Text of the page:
Large-scale industrial disasters are one of the legacies of the Industrial Revolution; before 1800 they were few and far between. Historically, the effects of industrial disasters were typically confined to workplaces or to the transportation systems that shipped raw materials and finished goods. Accordingly, most public policies for disaster reduction emphasized safer industrial technologies and upgraded working conditions - at the mine face, on the foundry floor, in the machine shop and the power station, or on the ships and railroads that transported a majority of industrial products (Sax 1975; Chelius 1977; Rosner and Markowitz 1987; National Safety Council 1988; Whiteside 1990). Occasional extraordinary disasters affected larger populations that were not directly associated with the industrial production system. For example, in 1917 the explosion of a munitions ship in the harbour of Halifax, Nova Scotia, destroyed much of the surrounding city (Prince 1920). But it was not until comparatively recently that these latter kinds of industrial disasters became common. Since the 1970s there has been an increasing number of devastating events that produced significant "off-site" effects on the health and well-being of humans and other life-forms as well as on the nonliving environment. The partial meltdown of a nuclear reactor core at Three Mile Island, Pennsylvania, in 1979 is a good example. It is estimated that over 140,000 people evacuated an area within 15 miles of the TMI power station (Houts, Cleary, and Hu 1988). As a result of the upsurge in offsite events, the context of the industrial disaster management problem has expanded considerably. Explanations of industrial hazards and disasters have also changed.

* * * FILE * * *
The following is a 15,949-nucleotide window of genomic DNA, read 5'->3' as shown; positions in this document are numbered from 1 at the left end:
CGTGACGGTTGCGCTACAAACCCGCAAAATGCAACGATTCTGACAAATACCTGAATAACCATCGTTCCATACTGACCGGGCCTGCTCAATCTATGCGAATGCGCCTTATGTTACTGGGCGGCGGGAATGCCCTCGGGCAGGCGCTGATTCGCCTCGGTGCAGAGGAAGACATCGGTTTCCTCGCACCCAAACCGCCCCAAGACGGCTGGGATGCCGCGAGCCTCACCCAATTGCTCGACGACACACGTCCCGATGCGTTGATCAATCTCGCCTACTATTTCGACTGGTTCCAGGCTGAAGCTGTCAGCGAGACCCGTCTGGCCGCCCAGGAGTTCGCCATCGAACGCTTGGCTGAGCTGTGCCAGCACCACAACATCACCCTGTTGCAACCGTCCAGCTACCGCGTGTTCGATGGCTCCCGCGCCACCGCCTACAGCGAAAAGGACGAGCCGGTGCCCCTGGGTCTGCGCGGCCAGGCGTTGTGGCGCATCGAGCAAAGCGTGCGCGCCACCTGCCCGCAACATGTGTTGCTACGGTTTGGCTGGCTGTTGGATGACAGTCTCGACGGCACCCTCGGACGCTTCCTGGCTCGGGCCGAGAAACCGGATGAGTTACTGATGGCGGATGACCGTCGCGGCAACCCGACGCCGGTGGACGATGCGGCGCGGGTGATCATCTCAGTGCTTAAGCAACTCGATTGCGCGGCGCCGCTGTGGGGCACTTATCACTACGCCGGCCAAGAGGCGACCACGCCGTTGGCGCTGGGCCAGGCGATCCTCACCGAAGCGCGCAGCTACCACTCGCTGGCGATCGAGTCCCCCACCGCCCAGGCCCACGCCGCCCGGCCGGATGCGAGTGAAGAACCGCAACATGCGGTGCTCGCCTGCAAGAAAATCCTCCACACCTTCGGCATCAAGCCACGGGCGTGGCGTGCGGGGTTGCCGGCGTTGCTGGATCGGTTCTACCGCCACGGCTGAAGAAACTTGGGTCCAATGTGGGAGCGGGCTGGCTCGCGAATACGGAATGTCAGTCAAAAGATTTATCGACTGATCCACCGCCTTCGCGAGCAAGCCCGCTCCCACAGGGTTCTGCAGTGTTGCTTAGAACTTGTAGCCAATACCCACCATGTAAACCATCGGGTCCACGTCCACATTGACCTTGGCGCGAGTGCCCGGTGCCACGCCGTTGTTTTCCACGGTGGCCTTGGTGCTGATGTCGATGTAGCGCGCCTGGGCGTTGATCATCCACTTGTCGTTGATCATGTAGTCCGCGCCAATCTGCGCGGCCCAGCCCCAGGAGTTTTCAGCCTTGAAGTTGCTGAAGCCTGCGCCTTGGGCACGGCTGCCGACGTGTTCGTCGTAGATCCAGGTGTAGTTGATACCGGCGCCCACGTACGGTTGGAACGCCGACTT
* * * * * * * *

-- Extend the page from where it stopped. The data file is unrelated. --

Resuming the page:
Increasingly, broad or quasi-universal explanations of industrial hazards are now emerging. Some of these focus on specific technical developments in the evolution of modern technology. Perrow highlights the growing importance of tightly coupled systems that leave little room for error and virtually guarantee failure. Accidents thus become "normal" (Perrow 1984). Lovins has made similar arguments about the inherent vulnerability of large centralized systems such as electricity transmission grids (Lovins 1981). Lagadec suggests that we increasingly live in "metastable" contexts where potential instabilities in technological systems and human systems are camouflaged or otherwise hidden from view. As a result, when perturbations occur they grow and spread quickly, undermining apparently well-designed safeguards against disaster (Lagadec 1990).